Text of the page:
110th Anniversary Look Back

110th Anniversary Look Back - Day 140

110th Anniversary Look Back - Day 140

And now for the conclusion of the December 1972 Cycle World article on Julius Kegel...

Julius continued in the motorcycle business until 1961. He was then 70 years old and ready to retire. He had lost his wife three years before and both of his brothers had been in killed in accidents. A less hardy individual might have given up interest in life and settled for a fireplace and a rocking chair. But not Julius. He found that retirement offered him the opportunity to pursue his favorite hobby full-time, motorcycle touring. In 1961 he made his first tour of Europe, and has returned to tour every year since. Another annual even has become Speed Week at Daytona, not to mention his yearly participation in the Black Hills Gypsy Tour since its inception 26 years ago.

Over the years Julius has met a lot of people through his motorcycle activities. His mail box is always full of letters from friends around the world. There are constant invitations to come touring from all over the country. In fact, he would probably like nothing better than to spend a year doing just that.

Not too many years ago Julius noted an ad in a motorcycle magazine from a man in Mansfield, Ohio, who was looking for partners to ride to Central America. Julius signed up and plans were laid to meet in Houston. However on the way down from Freeport, he suffered one of his few road accidents and spent the next several months in a hospital. Reluctantly, the rest of the party went on without him. The riders abandoned the effort midway through Mexico. In a lter conversation with the group, Julius told them that if he had been along he never would have let them turn back. "I know what punishment good bikes can take," he said. "And riders," he added.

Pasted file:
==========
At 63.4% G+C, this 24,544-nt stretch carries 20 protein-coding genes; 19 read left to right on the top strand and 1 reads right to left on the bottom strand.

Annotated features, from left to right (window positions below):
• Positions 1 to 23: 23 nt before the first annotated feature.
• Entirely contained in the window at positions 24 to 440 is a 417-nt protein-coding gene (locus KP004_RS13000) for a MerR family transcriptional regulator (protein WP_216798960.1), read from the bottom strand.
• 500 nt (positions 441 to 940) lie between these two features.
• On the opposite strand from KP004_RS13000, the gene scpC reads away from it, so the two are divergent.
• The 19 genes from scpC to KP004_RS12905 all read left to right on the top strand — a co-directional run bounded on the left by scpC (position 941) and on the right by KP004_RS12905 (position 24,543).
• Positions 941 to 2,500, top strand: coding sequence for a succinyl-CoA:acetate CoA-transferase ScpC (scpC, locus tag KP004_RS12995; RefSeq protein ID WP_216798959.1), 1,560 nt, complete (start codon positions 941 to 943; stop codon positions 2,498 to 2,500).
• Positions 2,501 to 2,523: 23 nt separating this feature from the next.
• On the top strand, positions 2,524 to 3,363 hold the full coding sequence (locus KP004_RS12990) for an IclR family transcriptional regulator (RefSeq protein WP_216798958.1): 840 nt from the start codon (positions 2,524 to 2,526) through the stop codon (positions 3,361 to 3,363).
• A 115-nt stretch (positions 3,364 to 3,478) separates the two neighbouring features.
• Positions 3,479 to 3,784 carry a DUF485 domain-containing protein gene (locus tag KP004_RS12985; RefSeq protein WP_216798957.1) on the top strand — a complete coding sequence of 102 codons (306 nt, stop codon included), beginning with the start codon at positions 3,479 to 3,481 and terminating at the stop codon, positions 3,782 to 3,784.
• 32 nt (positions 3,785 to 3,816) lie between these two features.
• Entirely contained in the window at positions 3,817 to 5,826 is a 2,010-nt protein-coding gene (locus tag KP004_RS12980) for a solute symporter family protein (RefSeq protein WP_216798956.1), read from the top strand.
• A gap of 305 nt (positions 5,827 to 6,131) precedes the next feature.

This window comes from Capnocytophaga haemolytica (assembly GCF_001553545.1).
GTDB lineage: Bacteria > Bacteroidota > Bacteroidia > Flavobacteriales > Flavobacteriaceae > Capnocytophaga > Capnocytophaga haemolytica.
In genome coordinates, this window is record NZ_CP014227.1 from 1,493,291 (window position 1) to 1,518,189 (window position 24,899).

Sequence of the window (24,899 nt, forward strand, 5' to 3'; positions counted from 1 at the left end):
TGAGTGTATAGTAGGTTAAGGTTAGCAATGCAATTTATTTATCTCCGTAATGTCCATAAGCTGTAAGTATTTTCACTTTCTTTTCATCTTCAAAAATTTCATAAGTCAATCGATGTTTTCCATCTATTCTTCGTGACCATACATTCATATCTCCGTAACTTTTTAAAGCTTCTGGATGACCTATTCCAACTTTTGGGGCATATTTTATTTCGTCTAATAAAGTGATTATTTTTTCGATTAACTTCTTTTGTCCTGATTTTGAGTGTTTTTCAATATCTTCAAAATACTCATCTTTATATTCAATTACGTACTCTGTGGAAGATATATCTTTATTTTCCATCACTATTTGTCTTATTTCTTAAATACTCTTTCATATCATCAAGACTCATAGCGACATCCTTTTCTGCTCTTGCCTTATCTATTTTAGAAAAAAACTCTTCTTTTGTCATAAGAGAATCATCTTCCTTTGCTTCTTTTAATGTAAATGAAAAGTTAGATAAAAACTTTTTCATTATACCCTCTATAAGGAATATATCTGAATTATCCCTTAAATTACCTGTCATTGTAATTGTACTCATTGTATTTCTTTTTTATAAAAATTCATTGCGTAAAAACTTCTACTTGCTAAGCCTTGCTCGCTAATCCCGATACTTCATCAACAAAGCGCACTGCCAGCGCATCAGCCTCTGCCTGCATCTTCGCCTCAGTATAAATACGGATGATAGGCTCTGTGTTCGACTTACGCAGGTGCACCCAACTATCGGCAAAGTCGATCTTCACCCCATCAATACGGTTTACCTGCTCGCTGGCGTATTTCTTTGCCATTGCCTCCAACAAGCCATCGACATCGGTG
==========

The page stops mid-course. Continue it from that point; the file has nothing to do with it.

One of Julius' contemporaries and good friend was Floyd Clymer, who died not too many years ago. Clymer was probably the publisher of more manuals, articles, and books about motorcycling than anyone in America. He was also known for his attempt to keep the Indian name alive with Enfield and Velocette-powered Indians. About the only thing that they may have disagreed on was their loyalty to brand names. Clymer was, of course, an Indian fan while Julius considered himself a herald of Harley-Davidson. During Julius's long stay in the hospital, Clymer kept him well supplied with reading material. Floyd's only request was that Julius pass the motorcycling material around the hospital so that more people could be introduced to the sport.

If you ask Julius what the secret is to his vigor and youthful appearance, he admits that motorcycles must have something to do with it. "It has given me something to look forward to every day," he says. There has always been another road that he wanted to explore or a new place to savor, an old friend to revisit. Some people are 81 years old. Julius is 81 years young in the truest sense.

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